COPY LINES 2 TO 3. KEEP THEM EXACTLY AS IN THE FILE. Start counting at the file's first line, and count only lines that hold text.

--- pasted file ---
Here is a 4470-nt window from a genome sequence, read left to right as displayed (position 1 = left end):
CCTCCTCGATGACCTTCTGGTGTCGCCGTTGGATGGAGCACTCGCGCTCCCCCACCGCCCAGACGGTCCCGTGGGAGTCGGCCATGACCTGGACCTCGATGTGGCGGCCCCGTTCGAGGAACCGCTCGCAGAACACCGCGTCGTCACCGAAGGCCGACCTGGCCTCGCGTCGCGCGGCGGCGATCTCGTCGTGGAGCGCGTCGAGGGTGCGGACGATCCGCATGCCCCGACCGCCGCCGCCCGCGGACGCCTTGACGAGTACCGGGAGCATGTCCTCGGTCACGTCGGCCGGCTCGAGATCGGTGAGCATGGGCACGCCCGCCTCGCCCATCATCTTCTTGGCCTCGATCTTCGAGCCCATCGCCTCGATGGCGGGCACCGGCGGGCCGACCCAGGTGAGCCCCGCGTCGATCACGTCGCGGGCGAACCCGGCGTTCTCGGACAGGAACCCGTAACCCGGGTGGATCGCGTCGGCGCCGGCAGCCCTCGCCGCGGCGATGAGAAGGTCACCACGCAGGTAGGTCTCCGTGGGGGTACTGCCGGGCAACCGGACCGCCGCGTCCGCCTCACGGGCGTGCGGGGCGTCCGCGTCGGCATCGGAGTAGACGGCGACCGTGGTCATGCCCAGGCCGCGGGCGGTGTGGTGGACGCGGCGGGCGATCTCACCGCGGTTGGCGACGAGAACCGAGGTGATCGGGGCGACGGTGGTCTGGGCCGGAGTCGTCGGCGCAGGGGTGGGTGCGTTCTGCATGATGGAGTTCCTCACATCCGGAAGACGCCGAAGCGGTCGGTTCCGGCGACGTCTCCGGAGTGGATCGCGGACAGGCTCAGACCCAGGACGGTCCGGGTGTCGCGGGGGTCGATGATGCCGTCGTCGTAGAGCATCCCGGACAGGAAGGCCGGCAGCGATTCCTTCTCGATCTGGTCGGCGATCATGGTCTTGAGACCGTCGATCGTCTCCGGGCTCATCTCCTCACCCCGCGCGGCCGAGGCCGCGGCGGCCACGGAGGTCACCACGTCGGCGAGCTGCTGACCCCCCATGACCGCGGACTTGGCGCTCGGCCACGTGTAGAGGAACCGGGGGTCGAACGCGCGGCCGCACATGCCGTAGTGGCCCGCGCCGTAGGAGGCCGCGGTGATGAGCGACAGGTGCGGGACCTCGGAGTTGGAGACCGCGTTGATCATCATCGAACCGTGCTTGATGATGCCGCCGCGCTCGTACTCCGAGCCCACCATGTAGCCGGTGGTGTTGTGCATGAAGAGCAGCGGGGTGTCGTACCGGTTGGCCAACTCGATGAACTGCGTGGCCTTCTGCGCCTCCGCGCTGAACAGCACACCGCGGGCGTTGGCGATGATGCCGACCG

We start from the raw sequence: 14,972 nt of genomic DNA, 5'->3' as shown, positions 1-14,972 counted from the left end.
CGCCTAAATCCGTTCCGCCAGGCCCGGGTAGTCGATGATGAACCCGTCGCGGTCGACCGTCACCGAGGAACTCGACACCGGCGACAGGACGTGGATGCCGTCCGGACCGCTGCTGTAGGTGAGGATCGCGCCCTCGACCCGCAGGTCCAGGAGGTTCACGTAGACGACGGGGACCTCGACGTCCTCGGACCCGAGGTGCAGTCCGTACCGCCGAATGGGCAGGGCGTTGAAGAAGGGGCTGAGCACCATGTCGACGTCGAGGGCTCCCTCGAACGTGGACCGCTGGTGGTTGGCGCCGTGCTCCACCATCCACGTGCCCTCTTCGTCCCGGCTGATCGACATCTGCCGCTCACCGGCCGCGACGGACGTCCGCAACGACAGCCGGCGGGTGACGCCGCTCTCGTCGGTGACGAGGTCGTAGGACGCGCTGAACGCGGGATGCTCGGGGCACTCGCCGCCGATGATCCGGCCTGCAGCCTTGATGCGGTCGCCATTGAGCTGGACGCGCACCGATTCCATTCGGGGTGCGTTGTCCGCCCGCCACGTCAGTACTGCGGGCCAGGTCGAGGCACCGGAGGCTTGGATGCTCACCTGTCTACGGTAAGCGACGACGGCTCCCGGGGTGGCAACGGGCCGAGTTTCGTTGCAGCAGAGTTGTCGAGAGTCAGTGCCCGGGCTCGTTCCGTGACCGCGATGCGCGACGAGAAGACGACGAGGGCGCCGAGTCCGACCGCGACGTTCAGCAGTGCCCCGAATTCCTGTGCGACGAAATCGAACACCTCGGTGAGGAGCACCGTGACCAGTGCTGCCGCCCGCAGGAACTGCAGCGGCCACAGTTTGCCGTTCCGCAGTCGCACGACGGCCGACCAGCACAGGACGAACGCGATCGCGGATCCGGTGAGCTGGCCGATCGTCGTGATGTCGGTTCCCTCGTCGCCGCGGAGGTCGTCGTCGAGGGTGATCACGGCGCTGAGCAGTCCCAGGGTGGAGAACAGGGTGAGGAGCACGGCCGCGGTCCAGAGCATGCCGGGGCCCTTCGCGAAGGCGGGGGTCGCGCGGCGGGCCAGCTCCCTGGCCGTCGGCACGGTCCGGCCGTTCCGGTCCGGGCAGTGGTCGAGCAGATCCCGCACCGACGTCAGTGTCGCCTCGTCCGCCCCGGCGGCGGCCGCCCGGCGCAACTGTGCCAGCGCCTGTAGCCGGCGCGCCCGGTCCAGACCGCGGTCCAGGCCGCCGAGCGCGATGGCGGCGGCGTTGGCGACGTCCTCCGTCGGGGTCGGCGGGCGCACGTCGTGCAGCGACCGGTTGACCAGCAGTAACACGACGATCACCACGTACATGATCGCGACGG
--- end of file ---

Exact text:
CCTCCTCGATGACCTTCTGGTGTCGCCGTTGGATGGAGCACTCGCGCTCCCCCACCGCCCAGACGGTCCCGTGGGAGTCGGCCATGACCTGGACCTCGATGTGGCGGCCCCGTTCGAGGAACCGCTCGCAGAACACCGCGTCGTCACCGAAGGCCGACCTGGCCTCGCGTCGCGCGGCGGCGATCTCGTCGTGGAGCGCGTCGAGGGTGCGGACGATCCGCATGCCCCGACCGCCGCCGCCCGCGGACGCCTTGACGAGTACCGGGAGCATGTCCTCGGTCACGTCGGCCGGCTCGAGATCGGTGAGCATGGGCACGCCCGCCTCGCCCATCATCTTCTTGGCCTCGATCTTCGAGCCCATCGCCTCGATGGCGGGCACCGGCGGGCCGACCCAGGTGAGCCCCGCGTCGATCACGTCGCGGGCGAACCCGGCGTTCTCGGACAGGAACCCGTAACCCGGGTGGATCGCGTCGGCGCCGGCAGCCCTCGCCGCGGCGATGAGAAGGTCACCACGCAGGTAGGTCTCCGTGGGGGTACTGCCGGGCAACCGGACCGCCGCGTCCGCCTCACGGGCGTGCGGGGCGTCCGCGTCGGCATCGGAGTAGACGGCGACCGTGGTCATGCCCAGGCCGCGGGCGGTGTGGTGGACGCGGCGGGCGATCTCACCGCGGTTGGCGACGAGAACCGAGGTGATCGGGGCGACGGTGGTCTGGGCCGGAGTCGTCGGCGCAGGGGTGGGTGCGTTCTGCATGATGGAGTTCCTCACATCCGGAAGACGCCGAAGCGGTCGGTTCCGGCGACGTCTCCGGAGTGGATCGCGGACAGGCTCAGACCCAGGACGGTCCGGGTGTCGCGGGGGTCGATGATGCCGTCGTCGTAGAGCATCCCGGACAGGAAGGCCGGCAGCGATTCCTTCTCGATCTGGTCGGCGATCATGGTCTTGAGACCGTCGATCGTCTCCGGGCTCATCTCCTCACCCCGCGCGGCCGAGGCCGCGGCGGCCACGGAGGTCACCACGTCGGCGAGCTGCTGACCCCCCATGACCGCGGACTTGGCGCTCGGCCACGTGTAGAGGAACCGGGGGTCGAACGCGCGGCCGCACATGCCGTAGTGGCCCGCGCCGTAGGAGGCCGCGGTGATGAGCGACAGGTGCGGGACCTCGGAGTTGGAGACCGCGTTGATCATCATCGAACCGTGCTTGATGATGCCGCCGCGCTCGTACTCCGAGCCCACCATGTAGCCGGTGGTGTTGTGCATGAAGAGCAGCGGGGTGTCGTACCGGTTGGCCAACTCGATGAACTGCGTGGCCTTCTGCGCCTCCGCGCTGAACAGCACACCGCGGGCGTTGGCGATGATGCCGACCG

We start from the raw sequence: 14,972 nt of genomic DNA, 5'->3' as shown, positions 1-14,972 counted from the left end.